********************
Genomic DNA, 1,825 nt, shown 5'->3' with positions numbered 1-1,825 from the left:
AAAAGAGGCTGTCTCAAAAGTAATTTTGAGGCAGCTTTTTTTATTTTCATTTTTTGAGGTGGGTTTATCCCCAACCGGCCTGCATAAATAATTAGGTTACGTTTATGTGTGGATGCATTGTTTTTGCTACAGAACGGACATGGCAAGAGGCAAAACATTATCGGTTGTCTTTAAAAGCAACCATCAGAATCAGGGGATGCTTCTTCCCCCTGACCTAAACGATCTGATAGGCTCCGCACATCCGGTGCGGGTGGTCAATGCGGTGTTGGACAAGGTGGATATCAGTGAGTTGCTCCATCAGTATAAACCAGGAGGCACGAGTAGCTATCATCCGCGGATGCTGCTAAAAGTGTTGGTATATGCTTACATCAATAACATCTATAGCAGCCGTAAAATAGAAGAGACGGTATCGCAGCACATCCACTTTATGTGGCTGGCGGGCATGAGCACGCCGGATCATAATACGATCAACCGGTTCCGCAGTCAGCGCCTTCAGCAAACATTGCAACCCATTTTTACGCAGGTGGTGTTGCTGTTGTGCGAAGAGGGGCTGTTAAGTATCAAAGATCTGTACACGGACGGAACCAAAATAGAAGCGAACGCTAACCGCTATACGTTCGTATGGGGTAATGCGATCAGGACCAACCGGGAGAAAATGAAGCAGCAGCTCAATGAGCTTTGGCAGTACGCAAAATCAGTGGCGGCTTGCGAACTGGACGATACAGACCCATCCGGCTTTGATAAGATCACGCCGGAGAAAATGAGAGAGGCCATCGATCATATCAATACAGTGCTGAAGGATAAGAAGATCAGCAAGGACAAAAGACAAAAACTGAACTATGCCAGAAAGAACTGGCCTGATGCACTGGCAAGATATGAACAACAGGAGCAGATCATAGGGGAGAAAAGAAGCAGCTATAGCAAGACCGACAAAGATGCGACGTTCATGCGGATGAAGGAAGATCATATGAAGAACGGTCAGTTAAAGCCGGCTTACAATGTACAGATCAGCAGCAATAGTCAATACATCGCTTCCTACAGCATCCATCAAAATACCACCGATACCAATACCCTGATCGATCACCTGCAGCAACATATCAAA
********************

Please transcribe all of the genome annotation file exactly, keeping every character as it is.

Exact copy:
Genomic DNA, 1,825 nt, shown 5'->3' with positions numbered 1-1,825 from the left:
AAAAGAGGCTGTCTCAAAAGTAATTTTGAGGCAGCTTTTTTTATTTTCATTTTTTGAGGTGGGTTTATCCCCAACCGGCCTGCATAAATAATTAGGTTACGTTTATGTGTGGATGCATTGTTTTTGCTACAGAACGGACATGGCAAGAGGCAAAACATTATCGGTTGTCTTTAAAAGCAACCATCAGAATCAGGGGATGCTTCTTCCCCCTGACCTAAACGATCTGATAGGCTCCGCACATCCGGTGCGGGTGGTCAATGCGGTGTTGGACAAGGTGGATATCAGTGAGTTGCTCCATCAGTATAAACCAGGAGGCACGAGTAGCTATCATCCGCGGATGCTGCTAAAAGTGTTGGTATATGCTTACATCAATAACATCTATAGCAGCCGTAAAATAGAAGAGACGGTATCGCAGCACATCCACTTTATGTGGCTGGCGGGCATGAGCACGCCGGATCATAATACGATCAACCGGTTCCGCAGTCAGCGCCTTCAGCAAACATTGCAACCCATTTTTACGCAGGTGGTGTTGCTGTTGTGCGAAGAGGGGCTGTTAAGTATCAAAGATCTGTACACGGACGGAACCAAAATAGAAGCGAACGCTAACCGCTATACGTTCGTATGGGGTAATGCGATCAGGACCAACCGGGAGAAAATGAAGCAGCAGCTCAATGAGCTTTGGCAGTACGCAAAATCAGTGGCGGCTTGCGAACTGGACGATACAGACCCATCCGGCTTTGATAAGATCACGCCGGAGAAAATGAGAGAGGCCATCGATCATATCAATACAGTGCTGAAGGATAAGAAGATCAGCAAGGACAAAAGACAAAAACTGAACTATGCCAGAAAGAACTGGCCTGATGCACTGGCAAGATATGAACAACAGGAGCAGATCATAGGGGAGAAAAGAAGCAGCTATAGCAAGACCGACAAAGATGCGACGTTCATGCGGATGAAGGAAGATCATATGAAGAACGGTCAGTTAAAGCCGGCTTACAATGTACAGATCAGCAGCAATAGTCAATACATCGCTTCCTACAGCATCCATCAAAATACCACCGATACCAATACCCTGATCGATCACCTGCAGCAACATATCAAA